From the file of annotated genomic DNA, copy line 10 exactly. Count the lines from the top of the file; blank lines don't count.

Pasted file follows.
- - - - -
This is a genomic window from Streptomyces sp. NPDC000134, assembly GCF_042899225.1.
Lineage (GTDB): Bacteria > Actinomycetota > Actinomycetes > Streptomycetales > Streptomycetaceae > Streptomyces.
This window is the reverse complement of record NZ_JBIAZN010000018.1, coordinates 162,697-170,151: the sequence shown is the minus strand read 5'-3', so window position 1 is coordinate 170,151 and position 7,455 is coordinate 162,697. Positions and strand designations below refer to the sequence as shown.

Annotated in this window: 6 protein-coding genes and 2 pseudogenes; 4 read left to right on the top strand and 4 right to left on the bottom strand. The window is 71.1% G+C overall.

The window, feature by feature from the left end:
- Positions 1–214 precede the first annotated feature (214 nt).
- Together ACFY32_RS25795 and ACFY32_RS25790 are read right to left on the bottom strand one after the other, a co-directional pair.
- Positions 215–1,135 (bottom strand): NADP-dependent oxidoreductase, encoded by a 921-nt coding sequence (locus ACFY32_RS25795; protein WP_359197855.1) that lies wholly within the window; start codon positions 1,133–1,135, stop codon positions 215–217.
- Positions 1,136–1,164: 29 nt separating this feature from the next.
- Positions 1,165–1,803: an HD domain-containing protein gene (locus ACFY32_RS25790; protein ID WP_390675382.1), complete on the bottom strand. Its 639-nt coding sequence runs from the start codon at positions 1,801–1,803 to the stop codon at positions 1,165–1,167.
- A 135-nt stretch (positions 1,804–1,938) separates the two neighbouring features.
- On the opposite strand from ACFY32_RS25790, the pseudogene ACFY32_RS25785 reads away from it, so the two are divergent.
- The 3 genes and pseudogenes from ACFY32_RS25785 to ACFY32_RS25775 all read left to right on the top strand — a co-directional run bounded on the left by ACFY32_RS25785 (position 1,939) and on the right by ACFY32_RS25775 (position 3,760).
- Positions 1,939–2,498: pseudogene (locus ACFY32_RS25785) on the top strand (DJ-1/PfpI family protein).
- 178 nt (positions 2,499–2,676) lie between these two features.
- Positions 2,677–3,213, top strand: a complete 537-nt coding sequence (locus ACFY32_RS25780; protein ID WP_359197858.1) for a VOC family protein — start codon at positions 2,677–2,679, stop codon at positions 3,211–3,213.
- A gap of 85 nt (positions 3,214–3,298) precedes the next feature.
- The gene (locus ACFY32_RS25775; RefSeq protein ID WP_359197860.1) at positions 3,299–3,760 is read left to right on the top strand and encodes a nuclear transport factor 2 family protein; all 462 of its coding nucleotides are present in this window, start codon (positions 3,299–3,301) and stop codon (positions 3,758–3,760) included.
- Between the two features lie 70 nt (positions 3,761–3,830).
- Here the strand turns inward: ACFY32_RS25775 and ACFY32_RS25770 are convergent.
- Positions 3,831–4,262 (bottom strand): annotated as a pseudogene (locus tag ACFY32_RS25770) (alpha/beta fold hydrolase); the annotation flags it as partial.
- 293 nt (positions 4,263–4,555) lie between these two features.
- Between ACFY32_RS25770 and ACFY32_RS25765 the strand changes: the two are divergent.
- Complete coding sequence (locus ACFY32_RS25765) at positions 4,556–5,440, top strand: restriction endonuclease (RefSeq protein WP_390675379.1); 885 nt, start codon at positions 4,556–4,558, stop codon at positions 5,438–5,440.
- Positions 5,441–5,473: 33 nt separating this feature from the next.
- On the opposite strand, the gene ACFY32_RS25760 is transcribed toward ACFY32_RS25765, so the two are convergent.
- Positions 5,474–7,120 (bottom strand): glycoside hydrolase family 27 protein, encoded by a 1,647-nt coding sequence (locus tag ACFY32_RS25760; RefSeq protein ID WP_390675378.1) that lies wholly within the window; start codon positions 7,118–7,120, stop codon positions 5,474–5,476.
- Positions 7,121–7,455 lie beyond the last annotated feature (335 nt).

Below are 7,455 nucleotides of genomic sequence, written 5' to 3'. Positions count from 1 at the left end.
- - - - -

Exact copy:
- Positions 1,165–1,803: an HD domain-containing protein gene (locus ACFY32_RS25790; protein ID WP_390675382.1), complete on the bottom strand. Its 639-nt coding sequence runs from the start codon at positions 1,801–1,803 to the stop codon at positions 1,165–1,167.